Surgical Procedures and Clinical Results of Endoscopic Decompression for Lumbar Canal Stenosis
The purpose of this study was to evaluate the surgical indication and clinical outcomes of endoscopic decompression for lumbar spinal canal stenosis. From September 1998 to March 2002, 250 consecutive patients underwent posterior endoscopic surgery for lumbar radiculopathy. Among these patients, 27 were treated by posterior endoscopic decompression for lumbar canal stenosis. There were 19 men and 8 women, and their average age was 60 ± 12.8 years. The major preoperative symptom was neurologic claudication, sometimes accompanied by sciatica. Clinical outcomes were evaluated by the Japanese Orthopedic Association (JOA) scoring system for lumbar disease (maximum score, 29). Among the 27 patients, the average JOA score was 13.7 ± 3.8 preoperatively, which improved to 26.4 ± 2.8 postoperatively. The average operation time was 56 min for one level, and the average blood loss was 46ml for one level. There were no interoperative complications. The microendoscopic decompression technique is characterized by a small skin incision, less invasion of paraspinal muscle, and a small dead space. The ipisilateral approach and contralateral endoscopic decompression can be performed under the midline posterior structures the same as microsurgical decompression. This endoscopical decompression minimizes resection of the pathologic compression tissues and affords a safe procedure. The clinical outcome was excellent and patient satisfaction was good in most cases.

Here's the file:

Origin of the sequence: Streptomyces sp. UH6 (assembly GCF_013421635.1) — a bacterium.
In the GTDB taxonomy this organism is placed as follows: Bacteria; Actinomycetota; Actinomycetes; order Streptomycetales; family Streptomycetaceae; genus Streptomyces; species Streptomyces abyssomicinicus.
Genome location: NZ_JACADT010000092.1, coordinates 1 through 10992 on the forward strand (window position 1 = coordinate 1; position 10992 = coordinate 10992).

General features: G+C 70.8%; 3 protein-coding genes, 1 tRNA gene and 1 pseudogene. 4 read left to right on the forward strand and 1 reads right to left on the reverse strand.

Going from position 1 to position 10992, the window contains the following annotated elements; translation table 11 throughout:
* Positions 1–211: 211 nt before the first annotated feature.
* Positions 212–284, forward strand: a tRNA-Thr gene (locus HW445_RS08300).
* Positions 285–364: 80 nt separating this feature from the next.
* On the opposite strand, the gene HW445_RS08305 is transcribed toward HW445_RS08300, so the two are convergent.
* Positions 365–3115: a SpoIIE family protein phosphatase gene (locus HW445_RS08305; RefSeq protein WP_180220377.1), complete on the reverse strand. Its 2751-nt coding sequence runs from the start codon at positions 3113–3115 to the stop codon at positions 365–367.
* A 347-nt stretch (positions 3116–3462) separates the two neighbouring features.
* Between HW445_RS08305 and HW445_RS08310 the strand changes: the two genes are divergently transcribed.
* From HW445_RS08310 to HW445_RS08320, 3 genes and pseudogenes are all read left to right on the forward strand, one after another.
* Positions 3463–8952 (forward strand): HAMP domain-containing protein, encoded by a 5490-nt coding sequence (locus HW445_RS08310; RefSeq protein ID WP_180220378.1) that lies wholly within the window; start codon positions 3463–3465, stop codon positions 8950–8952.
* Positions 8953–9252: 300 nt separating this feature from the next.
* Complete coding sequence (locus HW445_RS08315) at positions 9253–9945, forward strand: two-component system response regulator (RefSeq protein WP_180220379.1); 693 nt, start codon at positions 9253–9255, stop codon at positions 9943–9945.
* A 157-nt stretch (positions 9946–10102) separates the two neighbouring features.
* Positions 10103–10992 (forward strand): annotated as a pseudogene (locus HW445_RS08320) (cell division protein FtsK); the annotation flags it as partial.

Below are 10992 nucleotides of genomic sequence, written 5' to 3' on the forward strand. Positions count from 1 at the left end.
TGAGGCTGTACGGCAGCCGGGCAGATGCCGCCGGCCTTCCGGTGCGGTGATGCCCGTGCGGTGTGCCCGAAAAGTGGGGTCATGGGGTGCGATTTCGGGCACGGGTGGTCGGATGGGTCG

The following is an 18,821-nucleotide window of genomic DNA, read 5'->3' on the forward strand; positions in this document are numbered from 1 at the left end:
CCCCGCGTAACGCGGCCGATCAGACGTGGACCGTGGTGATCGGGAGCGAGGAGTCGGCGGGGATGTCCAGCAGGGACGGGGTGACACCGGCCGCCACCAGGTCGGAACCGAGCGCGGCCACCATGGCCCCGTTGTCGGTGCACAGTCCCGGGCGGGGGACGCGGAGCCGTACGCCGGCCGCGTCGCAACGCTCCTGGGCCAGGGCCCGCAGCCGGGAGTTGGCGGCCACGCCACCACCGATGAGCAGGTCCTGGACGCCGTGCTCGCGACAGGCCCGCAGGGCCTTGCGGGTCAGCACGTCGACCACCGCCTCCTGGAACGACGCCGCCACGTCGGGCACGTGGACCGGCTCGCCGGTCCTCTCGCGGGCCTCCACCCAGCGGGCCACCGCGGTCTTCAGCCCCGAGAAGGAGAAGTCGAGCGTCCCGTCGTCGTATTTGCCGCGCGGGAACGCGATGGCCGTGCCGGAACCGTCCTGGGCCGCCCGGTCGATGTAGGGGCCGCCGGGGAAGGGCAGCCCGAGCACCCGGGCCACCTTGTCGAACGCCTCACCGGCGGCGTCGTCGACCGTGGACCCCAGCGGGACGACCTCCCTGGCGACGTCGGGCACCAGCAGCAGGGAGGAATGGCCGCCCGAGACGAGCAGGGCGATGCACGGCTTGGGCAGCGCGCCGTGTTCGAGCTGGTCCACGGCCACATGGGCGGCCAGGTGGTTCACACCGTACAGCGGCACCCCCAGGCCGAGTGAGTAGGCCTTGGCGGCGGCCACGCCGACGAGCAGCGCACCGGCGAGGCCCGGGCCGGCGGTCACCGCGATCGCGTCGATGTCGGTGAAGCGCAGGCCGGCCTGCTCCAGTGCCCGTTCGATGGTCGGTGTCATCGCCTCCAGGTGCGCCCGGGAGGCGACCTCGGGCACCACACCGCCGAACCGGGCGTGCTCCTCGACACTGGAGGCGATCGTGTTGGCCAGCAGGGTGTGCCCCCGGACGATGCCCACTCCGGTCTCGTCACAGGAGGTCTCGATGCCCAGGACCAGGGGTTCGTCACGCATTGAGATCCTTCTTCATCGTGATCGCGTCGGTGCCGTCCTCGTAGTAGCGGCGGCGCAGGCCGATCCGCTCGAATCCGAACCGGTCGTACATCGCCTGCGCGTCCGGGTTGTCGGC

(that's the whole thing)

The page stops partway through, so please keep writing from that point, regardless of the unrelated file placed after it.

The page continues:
Key wordsLumbar canal stenosis Endoscopic surgery Microendoscopic discectomy Surgical procedure Clinical outcome
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